How Should Product Managers Price Their Products In A Down Economy?

by drjim on October 29, 2012

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What price is the right price?

What price is the right price?

How is your product priced? Are you playing a “price it and forget it” game? How about the “price it and then discount it down to whatever the customer will pay” game? You would think that product pricing would be a standard part of the product development definition, but all too often we skip over it because it seems too hard to do. No matter how your product is priced today, there is a good chance that it could be priced much better if only you knew how to do it. That’s what we need to have a talk about.

What New Technologies Mean To Your Product’s Pricing

Not that the world was ever all that simple of a place, but it has clearly become a lot more complicated these days (try putting that on your product manager resume!) Product managers are now facing a lot more channels that can be used to sell their products. When you combine this with more and more price point combinations that can be used across the new channels, and very quickly you have a product pricing situation that can get out of hand.

A lot of product managers rely on the old standby – Excel spreadsheets to keep track of what prices they are charging and where they are charging them. This is not going to work in the long haul. What’s needed is a system of price management that will allow you to take an automated and integrated approach to solving your pricing dilemmas.

In a perfect world you would be able to incorporate your customer’s price sensitivity into each stage of the product planning process – initial financial forecasting, promotions planning, allocation, replenishment, and finally management of markdowns at end of life. Clearly the old way of doing things won’t cut it anymore and product managers are going to have to start to use new software technologies in order to do better price management.

Why Is Price Management Such A Big Deal Now?

One of the questions that product managers are asking is “why has pricing become such a big deal all of a sudden?” The answer is pretty simple: your potential customers have become much more price-sensitive. They have new tools to use, such as smartphones, and they know how to use the Internet to find the best deal possible.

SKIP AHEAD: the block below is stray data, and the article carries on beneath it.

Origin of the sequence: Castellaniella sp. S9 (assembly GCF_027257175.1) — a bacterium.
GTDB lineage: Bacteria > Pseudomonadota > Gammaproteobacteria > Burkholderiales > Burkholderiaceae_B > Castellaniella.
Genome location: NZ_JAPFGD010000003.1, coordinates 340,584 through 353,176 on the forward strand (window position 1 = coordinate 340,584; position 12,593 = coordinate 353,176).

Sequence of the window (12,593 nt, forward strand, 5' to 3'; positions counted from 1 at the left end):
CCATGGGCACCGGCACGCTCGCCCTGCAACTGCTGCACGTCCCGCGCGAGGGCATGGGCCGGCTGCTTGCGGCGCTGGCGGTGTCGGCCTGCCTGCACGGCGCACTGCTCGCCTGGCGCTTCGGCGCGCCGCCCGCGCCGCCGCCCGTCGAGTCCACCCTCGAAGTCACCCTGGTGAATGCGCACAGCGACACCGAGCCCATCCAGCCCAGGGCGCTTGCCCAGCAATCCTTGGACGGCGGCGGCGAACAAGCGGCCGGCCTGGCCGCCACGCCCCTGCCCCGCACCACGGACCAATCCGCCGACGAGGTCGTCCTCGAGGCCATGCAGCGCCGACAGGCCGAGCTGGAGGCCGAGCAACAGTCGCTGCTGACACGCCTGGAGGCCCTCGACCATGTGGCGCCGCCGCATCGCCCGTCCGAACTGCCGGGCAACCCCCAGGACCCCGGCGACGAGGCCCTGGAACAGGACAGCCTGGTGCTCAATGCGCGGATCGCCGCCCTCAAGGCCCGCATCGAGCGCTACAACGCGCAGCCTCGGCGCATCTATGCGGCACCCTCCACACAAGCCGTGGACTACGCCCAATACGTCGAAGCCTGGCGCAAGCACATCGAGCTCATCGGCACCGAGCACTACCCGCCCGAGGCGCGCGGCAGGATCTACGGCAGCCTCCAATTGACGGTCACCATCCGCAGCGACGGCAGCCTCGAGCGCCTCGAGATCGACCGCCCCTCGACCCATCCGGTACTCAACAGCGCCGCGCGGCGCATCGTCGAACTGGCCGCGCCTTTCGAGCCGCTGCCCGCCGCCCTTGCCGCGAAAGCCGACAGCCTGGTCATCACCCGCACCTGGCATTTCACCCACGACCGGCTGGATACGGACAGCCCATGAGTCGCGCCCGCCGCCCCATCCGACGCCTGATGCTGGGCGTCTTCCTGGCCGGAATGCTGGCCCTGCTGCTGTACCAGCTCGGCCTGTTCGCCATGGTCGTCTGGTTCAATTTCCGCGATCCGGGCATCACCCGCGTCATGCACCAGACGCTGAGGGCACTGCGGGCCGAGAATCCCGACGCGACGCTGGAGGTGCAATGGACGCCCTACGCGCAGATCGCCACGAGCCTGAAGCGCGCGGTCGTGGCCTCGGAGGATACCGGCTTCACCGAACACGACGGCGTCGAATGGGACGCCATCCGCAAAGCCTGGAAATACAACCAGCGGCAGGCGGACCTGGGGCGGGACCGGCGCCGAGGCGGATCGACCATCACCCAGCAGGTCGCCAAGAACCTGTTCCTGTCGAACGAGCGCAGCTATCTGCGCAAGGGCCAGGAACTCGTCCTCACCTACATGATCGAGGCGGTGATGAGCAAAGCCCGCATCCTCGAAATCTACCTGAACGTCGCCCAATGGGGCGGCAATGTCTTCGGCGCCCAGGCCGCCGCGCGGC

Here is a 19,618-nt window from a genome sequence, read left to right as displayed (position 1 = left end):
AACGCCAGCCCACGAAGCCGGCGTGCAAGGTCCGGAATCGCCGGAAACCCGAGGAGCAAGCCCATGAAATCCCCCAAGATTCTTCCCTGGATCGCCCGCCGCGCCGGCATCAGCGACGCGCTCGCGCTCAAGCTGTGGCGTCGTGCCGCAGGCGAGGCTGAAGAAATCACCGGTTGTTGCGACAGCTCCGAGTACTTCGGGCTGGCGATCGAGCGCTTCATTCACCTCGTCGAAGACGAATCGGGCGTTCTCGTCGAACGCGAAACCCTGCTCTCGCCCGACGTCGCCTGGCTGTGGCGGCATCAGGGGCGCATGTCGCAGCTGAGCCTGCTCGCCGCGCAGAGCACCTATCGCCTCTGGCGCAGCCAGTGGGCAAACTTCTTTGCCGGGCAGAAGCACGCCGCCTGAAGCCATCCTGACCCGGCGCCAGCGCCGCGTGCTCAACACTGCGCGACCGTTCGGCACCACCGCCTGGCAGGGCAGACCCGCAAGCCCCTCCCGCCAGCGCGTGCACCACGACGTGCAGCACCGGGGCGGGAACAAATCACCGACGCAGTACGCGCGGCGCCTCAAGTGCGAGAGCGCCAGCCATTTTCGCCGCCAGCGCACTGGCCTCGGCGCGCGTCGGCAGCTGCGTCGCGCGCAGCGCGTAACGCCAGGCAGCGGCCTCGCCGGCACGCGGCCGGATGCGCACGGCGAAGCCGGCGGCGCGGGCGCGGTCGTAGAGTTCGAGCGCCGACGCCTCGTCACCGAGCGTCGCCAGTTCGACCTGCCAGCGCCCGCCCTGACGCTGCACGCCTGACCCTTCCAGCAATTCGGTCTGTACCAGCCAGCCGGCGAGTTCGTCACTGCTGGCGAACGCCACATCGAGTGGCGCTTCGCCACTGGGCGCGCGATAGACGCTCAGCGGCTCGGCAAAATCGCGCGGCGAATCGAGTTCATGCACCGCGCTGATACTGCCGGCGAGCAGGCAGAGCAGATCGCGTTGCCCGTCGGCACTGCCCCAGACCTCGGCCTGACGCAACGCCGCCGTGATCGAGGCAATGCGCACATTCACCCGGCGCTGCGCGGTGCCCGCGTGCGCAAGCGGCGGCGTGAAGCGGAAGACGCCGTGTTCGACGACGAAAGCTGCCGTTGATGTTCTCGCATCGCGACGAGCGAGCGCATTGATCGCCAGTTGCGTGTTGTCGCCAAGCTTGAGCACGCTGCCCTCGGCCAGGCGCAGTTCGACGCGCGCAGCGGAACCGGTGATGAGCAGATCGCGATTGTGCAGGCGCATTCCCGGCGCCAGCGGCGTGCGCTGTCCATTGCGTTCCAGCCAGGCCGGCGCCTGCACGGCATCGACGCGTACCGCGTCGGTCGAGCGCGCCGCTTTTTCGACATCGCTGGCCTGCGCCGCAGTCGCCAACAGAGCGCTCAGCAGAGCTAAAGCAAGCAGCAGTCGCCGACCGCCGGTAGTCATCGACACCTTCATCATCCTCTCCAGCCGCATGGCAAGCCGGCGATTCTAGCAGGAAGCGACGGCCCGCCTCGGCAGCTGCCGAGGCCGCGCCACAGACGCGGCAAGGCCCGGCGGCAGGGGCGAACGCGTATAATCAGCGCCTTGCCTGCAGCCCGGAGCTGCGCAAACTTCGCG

The old days where product managers could rely on using a single price for their product are long gone. You are now going to have to be able to segment your product from a pricing perspective. What this means is that you are going to need to have prices that are tailored to not only the channel that the product is being sold though, but also to the specific level that it has in your product hierarchy.

The good news is that product managers have more data on their potential customer than we have ever had before. This means that we are going to be able to analyze the price sensitivity within each group of potential customers and determine how we want to handle such things as promotions and markdowns for our products. Using price management we can make our products more successful than they have ever been before.

What Does All Of This Mean For You?

All too often product managers believe that it is part of their product manager job description to spend the majority of their time looking for ways to get more customers for their product. What they are missing is that by spending more time on managing their product’s price they can contribute just as much to the bottom line impact of their product as getting more customers would.

The arrival of new channels to sell products along with additional price points have made the old ways of tracking prices with spreadsheets obsolete. A more sophisticated price management system is called for. Taking the time to segment your customers not just by channel but also within levels of product hierarchy is what product managers need to do in order to maximize the benefits of pricing their products correctly.

Pricing is an activity that scares some product managers because it is all too often seen as being a black art that few are able to master. We need to overcome this fear and establish a clear price management system so that our products have the best chance of being a success in our marketplace.

– Dr. Jim Anderson
Blue Elephant Consulting –
Your Source For Real World Product Management Skills™

Question For You: What is the best way to get customers who are price comparing your products to other products to select your product?

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What We’ll Be Talking About Next Time

Talk to any product manager and they can tell you, when a new product gets introduced, the product manager becomes a part of the sales team for at least awhile – that’s almost a part of the product development definition. What this really means is that you are going to get caught up in the process of talking to and helping to prepare estimate / RFP responses for prospective customers. Is this really the best way for you to be spending your time?

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